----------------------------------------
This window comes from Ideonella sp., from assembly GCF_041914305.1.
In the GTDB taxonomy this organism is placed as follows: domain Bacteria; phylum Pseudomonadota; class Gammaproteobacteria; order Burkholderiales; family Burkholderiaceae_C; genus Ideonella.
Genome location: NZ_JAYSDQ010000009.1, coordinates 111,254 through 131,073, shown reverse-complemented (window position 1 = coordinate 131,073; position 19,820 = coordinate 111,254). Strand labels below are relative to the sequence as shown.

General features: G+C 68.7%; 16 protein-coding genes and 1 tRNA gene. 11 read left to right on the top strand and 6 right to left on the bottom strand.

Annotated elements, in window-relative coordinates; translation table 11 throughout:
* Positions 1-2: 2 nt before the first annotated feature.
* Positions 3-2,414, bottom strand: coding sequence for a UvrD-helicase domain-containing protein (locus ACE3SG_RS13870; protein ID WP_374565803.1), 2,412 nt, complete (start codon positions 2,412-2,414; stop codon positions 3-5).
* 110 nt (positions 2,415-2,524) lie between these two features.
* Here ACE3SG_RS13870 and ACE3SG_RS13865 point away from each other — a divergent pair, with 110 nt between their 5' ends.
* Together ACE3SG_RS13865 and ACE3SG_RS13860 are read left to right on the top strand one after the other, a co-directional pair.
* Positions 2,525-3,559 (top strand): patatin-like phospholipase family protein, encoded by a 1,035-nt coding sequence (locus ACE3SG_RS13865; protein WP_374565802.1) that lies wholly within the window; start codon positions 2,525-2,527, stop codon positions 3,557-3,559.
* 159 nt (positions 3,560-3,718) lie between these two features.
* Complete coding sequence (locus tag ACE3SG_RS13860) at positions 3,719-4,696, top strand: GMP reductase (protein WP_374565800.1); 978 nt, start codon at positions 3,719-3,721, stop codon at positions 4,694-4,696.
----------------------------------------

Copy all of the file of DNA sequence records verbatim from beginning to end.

This window comes from Ideonella sp., from assembly GCF_041914305.1.
In the GTDB taxonomy this organism is placed as follows: domain Bacteria; phylum Pseudomonadota; class Gammaproteobacteria; order Burkholderiales; family Burkholderiaceae_C; genus Ideonella.
Genome location: NZ_JAYSDQ010000009.1, coordinates 111,254 through 131,073, shown reverse-complemented (window position 1 = coordinate 131,073; position 19,820 = coordinate 111,254). Strand labels below are relative to the sequence as shown.

General features: G+C 68.7%; 16 protein-coding genes and 1 tRNA gene. 11 read left to right on the top strand and 6 right to left on the bottom strand.

Annotated elements, in window-relative coordinates; translation table 11 throughout:
* Positions 1-2: 2 nt before the first annotated feature.
* Positions 3-2,414, bottom strand: coding sequence for a UvrD-helicase domain-containing protein (locus ACE3SG_RS13870; protein ID WP_374565803.1), 2,412 nt, complete (start codon positions 2,412-2,414; stop codon positions 3-5).
* 110 nt (positions 2,415-2,524) lie between these two features.
* Here ACE3SG_RS13870 and ACE3SG_RS13865 point away from each other — a divergent pair, with 110 nt between their 5' ends.
* Together ACE3SG_RS13865 and ACE3SG_RS13860 are read left to right on the top strand one after the other, a co-directional pair.
* Positions 2,525-3,559 (top strand): patatin-like phospholipase family protein, encoded by a 1,035-nt coding sequence (locus ACE3SG_RS13865; protein WP_374565802.1) that lies wholly within the window; start codon positions 2,525-2,527, stop codon positions 3,557-3,559.
* 159 nt (positions 3,560-3,718) lie between these two features.
* Complete coding sequence (locus tag ACE3SG_RS13860) at positions 3,719-4,696, top strand: GMP reductase (protein WP_374565800.1); 978 nt, start codon at positions 3,719-3,721, stop codon at positions 4,694-4,696.